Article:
As business owners and residents settled their nerves last Monday after an earthquake-filled weekend, the phone never stopped ringing in the Reno office of State Farm agent Don Chang.
“It was the single busiest day in my career,” says Chang, whose staff fielded dozens of inquiries from customers who wanted to buy earthquake coverage.
Busy as he was, Chang took a few minutes for one other job selling himself an earthquake policy to cover a 14,000-square-foot office building he developed near Moana Lane and Lakeside Drive a couple of years ago.
Chang wasn’t alone. Many owners of business properties were paying close attention to earthquake coverage last week, most of them for the first time.
Unlike insurance for other hazards fire, for example, or flooding in flood-prone areas earthquake insurance typically isn’t required by lenders who put up the money for commercial and industrial buildings in northern Nevada.
Nor have property owners been convinced of spending the money for often-expensive coverage on their own.
For lenders and property owners alike, the issue is a desire to remain cost-competitive. the issue is a desire to remain cost-competitive.
Mark Phillips, senior vice president and manager of Nevada credit for City National Bank, notes that a bank that required a borrower to get earthquake coverage is likely to lose the loan business to a competitor who didn’t require the insurance.
In California, he says, the state government has mapped active fault zones much as the federal government has mapped flood zones around the country and lenders are on an even playing field when they require earthquake insurance on projects built near fault lines.
There’s no similar mapping program, or requirement for disclosure of seismic risks, in Nevada.
But that doesn’t mean that lenders aren’t paying attention to seismic risk.
“When Wells Fargo lends on a commercial property in Reno we require an engineering report be submitted that outlines the ‘probable maximum loss’ in the event of an earthquake,” says bank spokeswoman Natalie Brown. “If the loss amount is greater than 20 percent, we would require earthquake insurance.”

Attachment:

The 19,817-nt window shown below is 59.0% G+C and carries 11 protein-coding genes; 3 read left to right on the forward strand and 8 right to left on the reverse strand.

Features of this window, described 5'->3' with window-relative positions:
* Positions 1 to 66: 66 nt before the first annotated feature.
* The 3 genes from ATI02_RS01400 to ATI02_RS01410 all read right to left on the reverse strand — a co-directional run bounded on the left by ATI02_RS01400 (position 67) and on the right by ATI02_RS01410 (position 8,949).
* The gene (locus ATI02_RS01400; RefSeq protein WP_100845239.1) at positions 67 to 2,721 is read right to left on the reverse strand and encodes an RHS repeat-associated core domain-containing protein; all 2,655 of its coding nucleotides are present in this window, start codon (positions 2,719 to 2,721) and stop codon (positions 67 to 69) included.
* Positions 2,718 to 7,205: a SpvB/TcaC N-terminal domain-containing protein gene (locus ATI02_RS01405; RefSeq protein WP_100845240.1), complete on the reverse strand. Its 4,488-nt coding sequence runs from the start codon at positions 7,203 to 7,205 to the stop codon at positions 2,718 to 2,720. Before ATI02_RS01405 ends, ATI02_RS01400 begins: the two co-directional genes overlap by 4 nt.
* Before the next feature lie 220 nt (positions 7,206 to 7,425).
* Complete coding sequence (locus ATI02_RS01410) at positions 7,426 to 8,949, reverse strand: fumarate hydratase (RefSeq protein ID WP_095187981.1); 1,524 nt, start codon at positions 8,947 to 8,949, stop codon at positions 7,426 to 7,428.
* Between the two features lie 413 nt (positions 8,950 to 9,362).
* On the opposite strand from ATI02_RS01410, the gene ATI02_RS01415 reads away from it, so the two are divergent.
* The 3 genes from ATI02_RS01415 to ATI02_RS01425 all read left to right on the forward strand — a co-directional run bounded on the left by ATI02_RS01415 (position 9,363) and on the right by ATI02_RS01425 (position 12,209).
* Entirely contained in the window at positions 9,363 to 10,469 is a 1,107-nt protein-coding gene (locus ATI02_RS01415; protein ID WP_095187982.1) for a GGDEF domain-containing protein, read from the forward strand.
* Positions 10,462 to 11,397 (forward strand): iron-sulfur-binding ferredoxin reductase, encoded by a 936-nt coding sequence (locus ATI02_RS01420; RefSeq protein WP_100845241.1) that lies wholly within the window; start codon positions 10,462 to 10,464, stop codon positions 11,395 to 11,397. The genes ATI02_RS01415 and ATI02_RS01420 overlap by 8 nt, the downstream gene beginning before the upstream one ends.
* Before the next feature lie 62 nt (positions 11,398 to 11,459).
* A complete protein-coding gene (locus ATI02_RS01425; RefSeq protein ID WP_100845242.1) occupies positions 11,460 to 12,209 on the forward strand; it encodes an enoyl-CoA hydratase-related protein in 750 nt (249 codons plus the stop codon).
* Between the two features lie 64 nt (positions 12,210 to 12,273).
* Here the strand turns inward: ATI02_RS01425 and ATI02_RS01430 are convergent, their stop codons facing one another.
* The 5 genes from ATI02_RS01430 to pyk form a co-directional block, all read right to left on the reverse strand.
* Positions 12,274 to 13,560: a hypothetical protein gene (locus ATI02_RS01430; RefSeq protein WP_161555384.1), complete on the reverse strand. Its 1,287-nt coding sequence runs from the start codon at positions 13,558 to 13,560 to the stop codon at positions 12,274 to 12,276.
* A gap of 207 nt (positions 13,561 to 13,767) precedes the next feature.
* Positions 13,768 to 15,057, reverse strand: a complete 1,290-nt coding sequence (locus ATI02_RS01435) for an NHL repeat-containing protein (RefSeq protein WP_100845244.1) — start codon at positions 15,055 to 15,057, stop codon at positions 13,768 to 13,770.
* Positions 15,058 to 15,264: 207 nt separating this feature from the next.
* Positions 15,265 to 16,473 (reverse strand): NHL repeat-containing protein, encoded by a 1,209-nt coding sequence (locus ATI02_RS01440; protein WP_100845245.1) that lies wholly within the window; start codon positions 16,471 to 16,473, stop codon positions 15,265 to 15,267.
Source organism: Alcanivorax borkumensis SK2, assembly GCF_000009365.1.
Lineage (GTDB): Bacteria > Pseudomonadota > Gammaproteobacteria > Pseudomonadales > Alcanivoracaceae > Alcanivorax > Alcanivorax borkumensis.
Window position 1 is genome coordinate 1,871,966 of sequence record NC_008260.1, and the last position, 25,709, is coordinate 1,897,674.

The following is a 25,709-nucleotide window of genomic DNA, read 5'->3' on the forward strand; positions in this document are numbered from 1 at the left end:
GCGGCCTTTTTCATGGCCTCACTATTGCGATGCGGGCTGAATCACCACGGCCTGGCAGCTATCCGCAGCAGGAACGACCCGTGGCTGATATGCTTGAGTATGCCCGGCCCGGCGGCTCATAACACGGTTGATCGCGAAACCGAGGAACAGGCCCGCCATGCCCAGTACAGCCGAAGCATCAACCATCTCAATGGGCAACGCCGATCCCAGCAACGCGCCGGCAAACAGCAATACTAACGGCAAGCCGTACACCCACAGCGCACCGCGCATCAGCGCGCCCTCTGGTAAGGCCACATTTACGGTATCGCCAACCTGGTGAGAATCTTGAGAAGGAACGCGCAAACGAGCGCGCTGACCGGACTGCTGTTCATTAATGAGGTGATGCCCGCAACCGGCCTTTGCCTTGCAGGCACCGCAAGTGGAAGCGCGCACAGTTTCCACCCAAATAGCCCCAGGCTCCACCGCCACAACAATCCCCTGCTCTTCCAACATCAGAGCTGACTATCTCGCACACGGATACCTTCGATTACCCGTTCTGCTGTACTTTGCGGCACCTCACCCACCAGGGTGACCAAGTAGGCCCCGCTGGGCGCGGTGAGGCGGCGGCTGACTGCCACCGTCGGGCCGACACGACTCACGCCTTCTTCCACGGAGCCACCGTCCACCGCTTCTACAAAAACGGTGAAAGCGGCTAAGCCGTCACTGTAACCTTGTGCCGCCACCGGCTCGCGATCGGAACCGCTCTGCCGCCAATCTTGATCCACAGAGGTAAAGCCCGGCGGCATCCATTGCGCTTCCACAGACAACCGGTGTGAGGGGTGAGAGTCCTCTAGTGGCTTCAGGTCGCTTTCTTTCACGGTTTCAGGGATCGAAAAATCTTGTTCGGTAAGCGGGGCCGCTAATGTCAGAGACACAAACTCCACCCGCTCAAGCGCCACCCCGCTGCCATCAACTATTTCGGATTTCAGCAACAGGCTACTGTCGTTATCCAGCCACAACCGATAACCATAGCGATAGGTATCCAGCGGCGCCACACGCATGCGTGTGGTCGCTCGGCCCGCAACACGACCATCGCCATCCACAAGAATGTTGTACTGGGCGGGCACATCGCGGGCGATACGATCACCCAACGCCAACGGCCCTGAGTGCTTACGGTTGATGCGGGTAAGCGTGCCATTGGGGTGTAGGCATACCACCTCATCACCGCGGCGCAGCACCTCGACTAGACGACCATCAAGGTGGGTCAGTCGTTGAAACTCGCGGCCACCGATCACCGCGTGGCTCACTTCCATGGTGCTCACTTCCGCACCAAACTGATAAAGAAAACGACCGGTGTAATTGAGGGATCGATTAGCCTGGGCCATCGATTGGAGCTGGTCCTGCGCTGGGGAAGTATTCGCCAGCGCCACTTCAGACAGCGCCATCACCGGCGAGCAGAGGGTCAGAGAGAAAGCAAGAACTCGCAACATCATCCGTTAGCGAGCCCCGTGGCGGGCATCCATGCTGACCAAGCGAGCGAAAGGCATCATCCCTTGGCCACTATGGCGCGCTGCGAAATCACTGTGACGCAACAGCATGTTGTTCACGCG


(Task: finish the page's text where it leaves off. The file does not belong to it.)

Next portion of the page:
Bobbi Bennett, president of Nevada State Development Corp., a big lender under a Small Business Administration program to provide financing for buildings and equipment, notes that the SBA requires engineering and architectural certification of buildings financed through the program.
That inspection, she says, includes examination of buildings’ ability to withstand seismic shock.
While the SBA doesn’t require earthquake insurance on buildings for which it provides financing, the agency encourages its commercial bank partners to keep the issue in mind, says David Leonard, the SBA senior area manager in Reno.
If an uninsured building was destroyed by an earthquake, and a commercial bank requested SBA payment of a loan guarantee on the structure, Leonard says federal officials probably would be reluctant to pay out.
Owners of industrial and commercial properties only rarely have purchased earthquake coverage on their own.
Todd Blonsley, a broker with Marcus & Millichap Real Estate Investment Brokerage Co. in Reno, says earthquake coverage generally is expensive.
In many cases, the addition of earthquake coverage can double an owner’s insurance costs. Deductibles are high often 10 percent of the value of the building.
“It comes right from your bottom line,” says Blonsley, “and anything that costs you more to operate the building reduces the value of the building. Period.”
But, he adds, the swarm of earthquakes convinced him that the cost was worthwhile, and he was on the phone to arrange coverage on an office building he owns on West Moana Lane.
Gov. Steve Sisolak made it clear Wednesday night his latest directive urging as many Nevadans as can to stay home is not martial law but a plea for everyone not in a critical, essential industry to not go out and possibly spread the coronavirus.